3-13-2007

Price Alone.  Sadly, that story on the radio about hybrids was quite disappointing.  It grossly over-generalized.  Treating all hybrid designs as if they operated exactly the same way is just plain wrong.  But coming from a Detroit office making the claim that they were an unrealistic choice, it didn't surprise me.  His entire argument was based on price alone.  There was no mention of oil supply concerns or the quality of the air we breath.  It all came down to the dollar being the only purchase factor to acknowledge.  That figures.

3-13-2007

Surreal Moment.  I'm driving to work.  In one lane of the highway, there's an Escape-Hybrid.  In the other, there's a Lexus 400h.  I'm in the middle with my Prius.  The odds the 3 of us to all be side-by-side like that while a story on the radio about hybrids is taking place was unbelievable.  Yet, it happened.  That was very exciting.

3-12-2007

Subway Commercial.  A new advertisement from Subway shows a Prius in profile both at the beginning and at the end.  It was totally unnecessary for the television commercial to do that, but I sure did like it.  The part about their sandwiches was actually quite amusing too.  They did a humorous spin on how their new sides are so much healthier of a choice than what we are used to from the typical drive-thru places.  But what I like most is how they associated the hybrid and the food together what someone wanting something better would choose.  Clever marketing like that is great.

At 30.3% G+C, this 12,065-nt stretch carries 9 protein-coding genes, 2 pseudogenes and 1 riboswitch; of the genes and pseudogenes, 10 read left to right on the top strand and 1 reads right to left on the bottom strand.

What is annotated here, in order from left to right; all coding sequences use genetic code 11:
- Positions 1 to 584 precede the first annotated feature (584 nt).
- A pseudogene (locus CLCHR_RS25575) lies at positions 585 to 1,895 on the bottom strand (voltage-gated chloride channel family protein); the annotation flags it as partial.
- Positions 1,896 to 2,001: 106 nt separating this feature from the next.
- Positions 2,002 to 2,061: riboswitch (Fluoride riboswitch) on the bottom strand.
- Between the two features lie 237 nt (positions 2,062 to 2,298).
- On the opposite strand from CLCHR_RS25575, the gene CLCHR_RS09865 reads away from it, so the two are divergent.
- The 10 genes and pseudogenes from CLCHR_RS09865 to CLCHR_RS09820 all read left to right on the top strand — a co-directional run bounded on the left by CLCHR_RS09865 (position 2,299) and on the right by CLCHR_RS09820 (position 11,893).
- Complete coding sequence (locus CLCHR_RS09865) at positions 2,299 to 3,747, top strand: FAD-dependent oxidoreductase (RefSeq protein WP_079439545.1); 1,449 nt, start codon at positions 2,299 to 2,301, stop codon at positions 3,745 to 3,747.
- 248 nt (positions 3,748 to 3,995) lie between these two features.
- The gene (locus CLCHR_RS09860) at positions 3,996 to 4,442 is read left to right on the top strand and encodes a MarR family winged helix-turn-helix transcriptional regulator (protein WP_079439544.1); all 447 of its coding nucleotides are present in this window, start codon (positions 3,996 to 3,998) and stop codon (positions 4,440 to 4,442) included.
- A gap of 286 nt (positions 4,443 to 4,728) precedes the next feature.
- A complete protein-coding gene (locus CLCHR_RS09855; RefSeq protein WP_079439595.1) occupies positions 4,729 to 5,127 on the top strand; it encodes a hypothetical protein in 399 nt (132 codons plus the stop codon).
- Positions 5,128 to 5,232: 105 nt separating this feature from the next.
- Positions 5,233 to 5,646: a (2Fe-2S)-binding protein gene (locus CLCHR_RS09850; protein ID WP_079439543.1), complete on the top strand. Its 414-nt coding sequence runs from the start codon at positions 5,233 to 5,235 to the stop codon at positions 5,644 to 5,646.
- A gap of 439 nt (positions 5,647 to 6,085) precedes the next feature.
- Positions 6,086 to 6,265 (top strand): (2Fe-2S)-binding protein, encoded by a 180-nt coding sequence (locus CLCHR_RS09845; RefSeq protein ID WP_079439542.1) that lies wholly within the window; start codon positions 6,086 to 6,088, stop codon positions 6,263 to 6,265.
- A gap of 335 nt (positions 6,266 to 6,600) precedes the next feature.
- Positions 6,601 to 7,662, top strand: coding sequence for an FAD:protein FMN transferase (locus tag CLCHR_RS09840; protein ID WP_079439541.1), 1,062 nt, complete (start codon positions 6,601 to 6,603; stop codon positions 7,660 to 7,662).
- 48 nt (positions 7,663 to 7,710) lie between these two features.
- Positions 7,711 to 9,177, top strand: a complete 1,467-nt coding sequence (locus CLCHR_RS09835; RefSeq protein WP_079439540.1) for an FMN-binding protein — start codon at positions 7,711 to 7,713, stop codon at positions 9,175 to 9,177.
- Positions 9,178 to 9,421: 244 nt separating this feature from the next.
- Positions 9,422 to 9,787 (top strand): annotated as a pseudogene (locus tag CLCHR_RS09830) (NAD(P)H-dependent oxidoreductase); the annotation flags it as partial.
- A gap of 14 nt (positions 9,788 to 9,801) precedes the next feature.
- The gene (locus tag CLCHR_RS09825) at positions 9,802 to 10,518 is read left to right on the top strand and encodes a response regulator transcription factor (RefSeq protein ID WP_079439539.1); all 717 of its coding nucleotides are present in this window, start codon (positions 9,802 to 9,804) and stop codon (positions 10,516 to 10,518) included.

3-11-2007

Unexpected Research Data.  Discovering this today was quite rewarding.  A study published by the University of Delaware revealed a bunch of numbers comparing emissions between the Shipping & Aviation industries.  Along with that data was Automotive info.  I always knew our vehicles (consumer & commercial combined) contributed heavily, but had no idea exactly how much.  For CO2 (carbon dioxide) the relative unit measures were 5 times higher.  The counters the argument of the antagonists; the hybrids will indeed make a noticeable difference.  For NOx (smog), our vehicles were just one-fifth dirtier than shipping and an amazing 11.7 times dirtier than aviation.  So the difference their is a really big deal.  Whatever the reasoning, the crusade remains the same.  This was yet another source confirming the effort is well worth it.

3-11-2007